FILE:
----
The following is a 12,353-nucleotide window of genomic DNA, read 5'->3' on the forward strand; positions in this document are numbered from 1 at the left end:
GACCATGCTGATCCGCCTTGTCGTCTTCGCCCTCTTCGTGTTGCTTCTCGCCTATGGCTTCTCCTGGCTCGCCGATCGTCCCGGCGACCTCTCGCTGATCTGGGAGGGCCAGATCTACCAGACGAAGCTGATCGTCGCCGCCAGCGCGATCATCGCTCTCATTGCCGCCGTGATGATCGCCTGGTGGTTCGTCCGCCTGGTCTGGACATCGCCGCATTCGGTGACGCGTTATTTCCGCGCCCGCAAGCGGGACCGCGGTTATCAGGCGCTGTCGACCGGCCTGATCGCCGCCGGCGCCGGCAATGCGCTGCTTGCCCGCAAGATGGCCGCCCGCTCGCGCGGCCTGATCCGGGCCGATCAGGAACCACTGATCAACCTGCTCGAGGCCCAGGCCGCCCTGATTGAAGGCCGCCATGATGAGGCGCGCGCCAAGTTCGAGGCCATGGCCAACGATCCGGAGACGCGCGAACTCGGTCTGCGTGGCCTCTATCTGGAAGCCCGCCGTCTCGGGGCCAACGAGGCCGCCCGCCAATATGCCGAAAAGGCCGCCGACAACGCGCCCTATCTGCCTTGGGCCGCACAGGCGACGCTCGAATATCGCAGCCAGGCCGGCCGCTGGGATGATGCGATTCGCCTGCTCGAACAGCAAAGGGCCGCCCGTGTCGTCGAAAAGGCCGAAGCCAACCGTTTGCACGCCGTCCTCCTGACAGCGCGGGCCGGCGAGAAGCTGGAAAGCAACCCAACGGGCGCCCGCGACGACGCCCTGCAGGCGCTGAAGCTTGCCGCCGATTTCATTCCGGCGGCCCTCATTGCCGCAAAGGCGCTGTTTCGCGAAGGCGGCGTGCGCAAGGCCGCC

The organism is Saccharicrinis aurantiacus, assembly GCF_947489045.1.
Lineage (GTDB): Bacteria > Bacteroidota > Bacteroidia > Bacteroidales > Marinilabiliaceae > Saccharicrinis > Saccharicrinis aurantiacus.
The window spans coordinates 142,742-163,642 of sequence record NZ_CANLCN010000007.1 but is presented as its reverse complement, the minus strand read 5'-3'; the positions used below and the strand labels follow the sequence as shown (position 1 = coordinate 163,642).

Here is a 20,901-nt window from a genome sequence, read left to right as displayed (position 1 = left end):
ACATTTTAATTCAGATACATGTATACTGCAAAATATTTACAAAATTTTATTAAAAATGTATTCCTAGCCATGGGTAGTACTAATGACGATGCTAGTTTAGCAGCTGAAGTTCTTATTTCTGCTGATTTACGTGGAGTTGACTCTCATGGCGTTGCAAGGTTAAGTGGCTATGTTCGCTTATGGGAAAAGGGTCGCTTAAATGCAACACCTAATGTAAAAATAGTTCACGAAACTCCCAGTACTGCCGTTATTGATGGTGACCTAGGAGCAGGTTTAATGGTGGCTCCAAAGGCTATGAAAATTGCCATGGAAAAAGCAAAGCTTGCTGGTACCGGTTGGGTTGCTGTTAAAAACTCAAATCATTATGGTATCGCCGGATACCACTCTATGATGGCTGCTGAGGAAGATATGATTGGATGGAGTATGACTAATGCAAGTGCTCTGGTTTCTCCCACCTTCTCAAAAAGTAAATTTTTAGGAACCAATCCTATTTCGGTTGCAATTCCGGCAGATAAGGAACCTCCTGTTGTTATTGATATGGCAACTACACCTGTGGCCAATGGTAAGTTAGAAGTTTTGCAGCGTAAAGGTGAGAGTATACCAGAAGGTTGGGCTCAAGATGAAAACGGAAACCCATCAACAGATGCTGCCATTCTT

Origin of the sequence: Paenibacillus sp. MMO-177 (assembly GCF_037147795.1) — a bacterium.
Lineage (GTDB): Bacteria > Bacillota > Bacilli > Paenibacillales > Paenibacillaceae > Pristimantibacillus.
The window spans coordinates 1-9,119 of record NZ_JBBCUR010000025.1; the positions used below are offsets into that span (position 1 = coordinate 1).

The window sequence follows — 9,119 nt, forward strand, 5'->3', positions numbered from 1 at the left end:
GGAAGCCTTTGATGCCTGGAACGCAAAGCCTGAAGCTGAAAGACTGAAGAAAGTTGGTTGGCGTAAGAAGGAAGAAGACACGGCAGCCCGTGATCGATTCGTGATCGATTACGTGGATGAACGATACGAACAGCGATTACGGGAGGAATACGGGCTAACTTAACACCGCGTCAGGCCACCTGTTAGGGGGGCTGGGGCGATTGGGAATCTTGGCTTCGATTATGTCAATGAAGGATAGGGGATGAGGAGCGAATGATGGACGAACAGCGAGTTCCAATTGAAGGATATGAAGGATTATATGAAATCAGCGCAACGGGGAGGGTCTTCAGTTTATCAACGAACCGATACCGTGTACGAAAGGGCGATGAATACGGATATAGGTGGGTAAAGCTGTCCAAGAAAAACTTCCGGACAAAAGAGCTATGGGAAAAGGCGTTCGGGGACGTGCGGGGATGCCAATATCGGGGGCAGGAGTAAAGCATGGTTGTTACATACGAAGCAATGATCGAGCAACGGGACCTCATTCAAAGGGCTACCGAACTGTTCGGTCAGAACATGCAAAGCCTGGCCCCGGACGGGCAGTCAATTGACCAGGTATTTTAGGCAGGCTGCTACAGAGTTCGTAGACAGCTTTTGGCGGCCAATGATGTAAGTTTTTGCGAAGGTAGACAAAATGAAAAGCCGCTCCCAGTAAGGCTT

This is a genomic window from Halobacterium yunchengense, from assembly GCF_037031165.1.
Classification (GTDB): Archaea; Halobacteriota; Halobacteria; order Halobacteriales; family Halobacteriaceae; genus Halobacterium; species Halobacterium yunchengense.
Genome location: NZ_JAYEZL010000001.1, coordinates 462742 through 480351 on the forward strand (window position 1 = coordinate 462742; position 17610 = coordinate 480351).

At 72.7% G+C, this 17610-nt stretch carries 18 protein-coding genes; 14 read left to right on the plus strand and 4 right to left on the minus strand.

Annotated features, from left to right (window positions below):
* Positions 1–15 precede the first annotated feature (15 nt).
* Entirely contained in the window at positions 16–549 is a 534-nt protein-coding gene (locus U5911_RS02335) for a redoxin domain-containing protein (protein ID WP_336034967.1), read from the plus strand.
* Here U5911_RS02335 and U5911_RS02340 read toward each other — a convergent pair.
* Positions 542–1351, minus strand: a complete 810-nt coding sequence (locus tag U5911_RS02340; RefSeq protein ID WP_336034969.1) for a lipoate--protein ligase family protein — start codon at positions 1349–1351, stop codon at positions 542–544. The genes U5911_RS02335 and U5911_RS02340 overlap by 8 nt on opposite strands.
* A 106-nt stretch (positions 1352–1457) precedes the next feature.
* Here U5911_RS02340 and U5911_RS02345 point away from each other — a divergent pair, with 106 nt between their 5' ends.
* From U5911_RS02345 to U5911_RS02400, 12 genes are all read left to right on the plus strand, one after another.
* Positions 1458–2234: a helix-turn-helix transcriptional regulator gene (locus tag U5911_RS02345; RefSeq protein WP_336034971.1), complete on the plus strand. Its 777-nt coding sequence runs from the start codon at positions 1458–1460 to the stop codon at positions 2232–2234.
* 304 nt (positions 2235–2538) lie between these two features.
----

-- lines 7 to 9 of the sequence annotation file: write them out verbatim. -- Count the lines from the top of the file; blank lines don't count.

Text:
ACATTTTAATTCAGATACATGTATACTGCAAAATATTTACAAAATTTTATTAAAAATGTATTCCTAGCCATGGGTAGTACTAATGACGATGCTAGTTTAGCAGCTGAAGTTCTTATTTCTGCTGATTTACGTGGAGTTGACTCTCATGGCGTTGCAAGGTTAAGTGGCTATGTTCGCTTATGGGAAAAGGGTCGCTTAAATGCAACACCTAATGTAAAAATAGTTCACGAAACTCCCAGTACTGCCGTTATTGATGGTGACCTAGGAGCAGGTTTAATGGTGGCTCCAAAGGCTATGAAAATTGCCATGGAAAAAGCAAAGCTTGCTGGTACCGGTTGGGTTGCTGTTAAAAACTCAAATCATTATGGTATCGCCGGATACCACTCTATGATGGCTGCTGAGGAAGATATGATTGGATGGAGTATGACTAATGCAAGTGCTCTGGTTTCTCCCACCTTCTCAAAAAGTAAATTTTTAGGAACCAATCCTATTTCGGTTGCAATTCCGGCAGATAAGGAACCTCCTGTTGTTATTGATATGGCAACTACACCTGTGGCCAATGGTAAGTTAGAAGTTTTGCAGCGTAAAGGTGAGAGTATACCAGAAGGTTGGGCTCAAGATGAAAACGGAAACCCATCAACAGATGCTGCCATTCTT

Origin of the sequence: Paenibacillus sp. MMO-177 (assembly GCF_037147795.1) — a bacterium.
Lineage (GTDB): Bacteria > Bacillota > Bacilli > Paenibacillales > Paenibacillaceae > Pristimantibacillus.